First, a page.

- after the Minister has appointed an appeal tribunal, submit the appeal to the appeal tribunal.
(3) An appeal referred to in subregulation (1) must be in writing and must set out -
- particulars of the decision appealed against;
- the grounds for the appeal; and
- any representations the appellant wishes to be taken into account in the hearing of the appeal.
(4) The fee set out in Annexure 2 in respect of an appeal must accompany the appeal.
(5) An appeal tribunal must hear an appeal within 30 days after the date from which it has received the appeal.
(6) Any decision of an appeal tribunal in terms of section 39(6) of the Act is conclusive and binding on the parties.’
 Mr Muluti for the applicant submits in his heads of argument that once the Appeal Tribunal had exercised its discretion by setting aside the decision which was the subject-matter of the appeal, it became functus officio. Counsel further argues that the Appeal Tribunal’s decision of 16 August 2014 was not interim but was final. Accordingly, so the argument continues, when the Appeal Tribunal delivered what it termed a final judgment on 3 June 2017, they were not constituted and appointed as an appeal tribunal in terms of ss 39(2) and (3). Counsel therefore submits that the Appeal Tribunal acted outside the provisions of s 39 alternatively, they acted without statutory authority and as such their decision is a nullity and invalid in law.
 Mr Sibeya for the second respondent, for his part, submits in his heads of argument that the Appeal Tribunal order of 16 August 2014 was interim in nature while the final decision was delivered on 3rd June 2017. Counsel points out that s 39 empowers the Appeal Tribunal to make any order which it may think fit. Therefore, the interim order and the final order were within the power of the Appeal Tribunal as provided by s 39.
 Mr Ncube for the first, third and fourth respondents dealt with the broad nature of tribunals and their characteristics. He however joined forces with Mr Sibeya and submitted that Tribunal’s order of 16 August 2014 was interim as it did not dispose of the matter.
 In my considered view, the question whether the Appeal Tribunal’s decision of 16 August 2014 was final or not is to be determined with reference to what the Appeal Tribunal termed an ‘interim judgement’. In this regard it is to be noted that the Appeal Tribunal first identified what relief was sought by the second respondent, (then as an appellant). It stated: ‘The applicant sought relief from this Tribunal that- “(i) the second respondent (the applicant) be evicted from the land in question for lack of right” ’. It concluded that: ‘However, the relief sought in this regard cannot be granted due to incomplete compliance with the provisions of s 28 or 37 of the Act by the first respondent.’ As regards the second relief sought by the appellant (second respondent), the Appeal Tribunal stated as follows: ‘(ii) that the appellant’s customary land right be permitted and accepted for registration’. The appellant did not submit to this Tribunal relevant copies of the application made to the first respondent (the ‘Land Board’). Therefore, in the absence of knowledge of the type or kind of application made by the appellant the Tribunal cannot grant the relief sought.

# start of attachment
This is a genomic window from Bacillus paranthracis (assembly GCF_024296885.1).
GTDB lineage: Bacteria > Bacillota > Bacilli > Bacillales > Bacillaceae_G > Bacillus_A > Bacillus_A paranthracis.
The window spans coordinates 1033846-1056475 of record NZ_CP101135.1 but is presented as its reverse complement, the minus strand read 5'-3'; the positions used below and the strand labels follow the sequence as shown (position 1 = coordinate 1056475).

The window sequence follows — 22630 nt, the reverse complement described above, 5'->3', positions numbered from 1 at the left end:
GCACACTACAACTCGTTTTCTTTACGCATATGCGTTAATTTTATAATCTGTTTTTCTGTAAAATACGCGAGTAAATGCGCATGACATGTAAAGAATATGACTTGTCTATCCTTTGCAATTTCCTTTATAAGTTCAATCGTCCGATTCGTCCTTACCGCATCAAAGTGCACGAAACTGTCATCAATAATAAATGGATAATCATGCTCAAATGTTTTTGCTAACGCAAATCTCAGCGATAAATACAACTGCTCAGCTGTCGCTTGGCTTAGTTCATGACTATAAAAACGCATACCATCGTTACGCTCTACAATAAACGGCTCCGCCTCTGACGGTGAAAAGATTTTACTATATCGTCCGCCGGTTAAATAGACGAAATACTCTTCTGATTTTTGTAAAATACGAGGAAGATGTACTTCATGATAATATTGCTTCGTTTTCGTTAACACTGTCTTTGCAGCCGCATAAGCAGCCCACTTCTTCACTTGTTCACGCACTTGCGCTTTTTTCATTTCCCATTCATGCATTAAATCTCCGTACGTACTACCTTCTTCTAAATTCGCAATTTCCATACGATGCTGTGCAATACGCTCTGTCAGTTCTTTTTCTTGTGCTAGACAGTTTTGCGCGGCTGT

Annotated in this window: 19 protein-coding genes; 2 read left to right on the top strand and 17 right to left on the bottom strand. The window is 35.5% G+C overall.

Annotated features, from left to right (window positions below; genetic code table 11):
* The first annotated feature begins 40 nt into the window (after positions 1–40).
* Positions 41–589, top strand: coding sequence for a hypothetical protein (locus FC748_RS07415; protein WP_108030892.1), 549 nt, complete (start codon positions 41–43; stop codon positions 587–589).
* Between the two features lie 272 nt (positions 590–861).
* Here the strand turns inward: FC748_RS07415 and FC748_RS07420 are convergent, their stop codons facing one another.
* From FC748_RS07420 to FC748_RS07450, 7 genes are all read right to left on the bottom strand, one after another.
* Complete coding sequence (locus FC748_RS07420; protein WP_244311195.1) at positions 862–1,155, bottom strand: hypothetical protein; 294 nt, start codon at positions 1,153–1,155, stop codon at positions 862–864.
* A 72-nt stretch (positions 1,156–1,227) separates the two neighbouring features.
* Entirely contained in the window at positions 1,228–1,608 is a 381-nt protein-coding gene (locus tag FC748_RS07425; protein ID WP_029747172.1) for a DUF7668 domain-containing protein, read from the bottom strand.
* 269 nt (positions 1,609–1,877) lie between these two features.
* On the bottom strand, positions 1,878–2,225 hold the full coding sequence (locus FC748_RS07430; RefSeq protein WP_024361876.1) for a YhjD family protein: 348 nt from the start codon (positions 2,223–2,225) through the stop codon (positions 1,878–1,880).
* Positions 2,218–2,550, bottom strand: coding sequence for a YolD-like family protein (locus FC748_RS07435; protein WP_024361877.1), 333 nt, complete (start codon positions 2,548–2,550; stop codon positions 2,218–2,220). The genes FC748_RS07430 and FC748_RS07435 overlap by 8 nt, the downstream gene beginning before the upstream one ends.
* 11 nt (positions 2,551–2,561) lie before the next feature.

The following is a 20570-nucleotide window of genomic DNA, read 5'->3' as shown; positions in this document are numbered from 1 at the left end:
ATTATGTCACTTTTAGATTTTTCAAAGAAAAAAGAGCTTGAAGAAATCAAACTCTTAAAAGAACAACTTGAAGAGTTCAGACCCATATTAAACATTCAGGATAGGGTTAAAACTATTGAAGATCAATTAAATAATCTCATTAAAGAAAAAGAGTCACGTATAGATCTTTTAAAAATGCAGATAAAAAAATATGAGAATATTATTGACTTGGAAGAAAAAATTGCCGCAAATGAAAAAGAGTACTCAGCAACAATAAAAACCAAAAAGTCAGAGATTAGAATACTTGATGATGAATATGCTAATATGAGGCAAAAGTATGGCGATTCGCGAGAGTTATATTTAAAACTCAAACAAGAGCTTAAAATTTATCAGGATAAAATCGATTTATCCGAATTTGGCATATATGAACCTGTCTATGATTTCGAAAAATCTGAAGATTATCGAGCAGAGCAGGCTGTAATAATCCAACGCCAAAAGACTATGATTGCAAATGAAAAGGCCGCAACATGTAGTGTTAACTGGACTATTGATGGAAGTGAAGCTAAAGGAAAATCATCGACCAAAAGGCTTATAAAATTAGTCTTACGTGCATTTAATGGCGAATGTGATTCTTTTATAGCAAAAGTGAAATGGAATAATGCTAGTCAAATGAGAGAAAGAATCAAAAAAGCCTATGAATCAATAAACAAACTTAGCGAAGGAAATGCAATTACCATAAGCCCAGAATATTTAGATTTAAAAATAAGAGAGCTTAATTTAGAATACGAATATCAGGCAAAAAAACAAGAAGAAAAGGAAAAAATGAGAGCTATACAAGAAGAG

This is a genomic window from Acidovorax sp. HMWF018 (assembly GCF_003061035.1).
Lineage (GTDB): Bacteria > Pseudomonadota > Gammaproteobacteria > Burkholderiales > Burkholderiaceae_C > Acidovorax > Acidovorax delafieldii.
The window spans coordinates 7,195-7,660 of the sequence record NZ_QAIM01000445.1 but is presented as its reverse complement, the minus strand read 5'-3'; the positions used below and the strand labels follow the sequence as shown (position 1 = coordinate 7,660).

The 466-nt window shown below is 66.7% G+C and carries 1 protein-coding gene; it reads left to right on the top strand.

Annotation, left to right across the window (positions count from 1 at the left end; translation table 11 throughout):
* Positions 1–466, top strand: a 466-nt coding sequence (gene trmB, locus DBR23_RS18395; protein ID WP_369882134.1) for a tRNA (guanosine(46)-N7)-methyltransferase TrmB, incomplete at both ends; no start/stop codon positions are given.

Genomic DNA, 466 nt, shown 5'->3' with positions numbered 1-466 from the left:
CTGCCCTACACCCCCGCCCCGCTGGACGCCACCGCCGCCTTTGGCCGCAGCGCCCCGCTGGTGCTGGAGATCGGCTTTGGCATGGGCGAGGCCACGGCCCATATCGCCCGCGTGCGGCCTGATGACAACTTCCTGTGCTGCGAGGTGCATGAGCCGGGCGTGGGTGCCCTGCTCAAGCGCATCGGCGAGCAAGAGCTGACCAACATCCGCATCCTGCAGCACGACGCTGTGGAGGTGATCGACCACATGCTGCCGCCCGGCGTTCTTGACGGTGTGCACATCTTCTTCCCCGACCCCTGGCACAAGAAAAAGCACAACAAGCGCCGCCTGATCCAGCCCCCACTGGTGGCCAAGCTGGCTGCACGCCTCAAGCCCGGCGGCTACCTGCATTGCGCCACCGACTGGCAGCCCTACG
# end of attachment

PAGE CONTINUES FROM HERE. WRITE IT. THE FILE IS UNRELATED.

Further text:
In my considered view, it is clear from the above statements by the Appeal Tribunal that it did not grant any of the relief sought by the second respondent. In my view, the fact that the Appeal Tribunal labelled its ruling and accompanying orders’ as ‘interim judgement’ does not make its decision a judgment in the sense understood in judicial language. Furthermore the ruling did not resolve the dispute between the parties. The order made by the Tribunal was not directed to the parties before the Tribunal but was directed to the Land Board, namely to carry out a statutory investigation which ought to have been carried out before the matter served before the Tribunal.
 In my opinion, what the Appeal Tribunal delivered was an interim ruling on the question arising from the relief sought by the appellant namely, whether there was evidence on record which justifies the Tribunal granting the orders sought. It ruled that there was no evidence on record. The Tribunal found that there was no evidence mainly due to the Land Board’s non-compliance with statutory provisions such as ss 28(6) and (9) and s 37. In other, words it was a ruling regulating the further conduct of the appeal before it. It accordingly ordered the Land Board to carry out a comprehensive investigation and to conduct hearing in accordance with the mentioned statutory provisions.
 The ruling did not dispose any of the substantive relief sought. In this connection, I agree with Mr Sibeya’s submission that s 39 vests wider powers on the Tribunal to make ‘any order which it may think fit’. And therefore the interim order issued by the Tribunal was within its power and was thus not ultra vires as contended by Mr Muluti.
 It is necessary to briefly set out what these sections which the Tribunal in its interim order found were not complied with, stipulate. Section 28(6) obliges the Land Board when considering an application for the recognition and registration of customary land rights to conduct investigation and to consult persons in order to establish facts relevant to the applicant’s claim. Section 28(9) deals with a situation where there are conflicting claims in relation to land – like in the present matter. Section 37 empowers the minister, in consultation with the Land Board, to establish an investigating committee to conduct a preliminary investigation and report it’s finding to the Land Board. The Tribunal found that the provisions of those mentioned statutory provisions had not been complied with by the Land Board before it could make a decision which was the subject-matter of the appeal.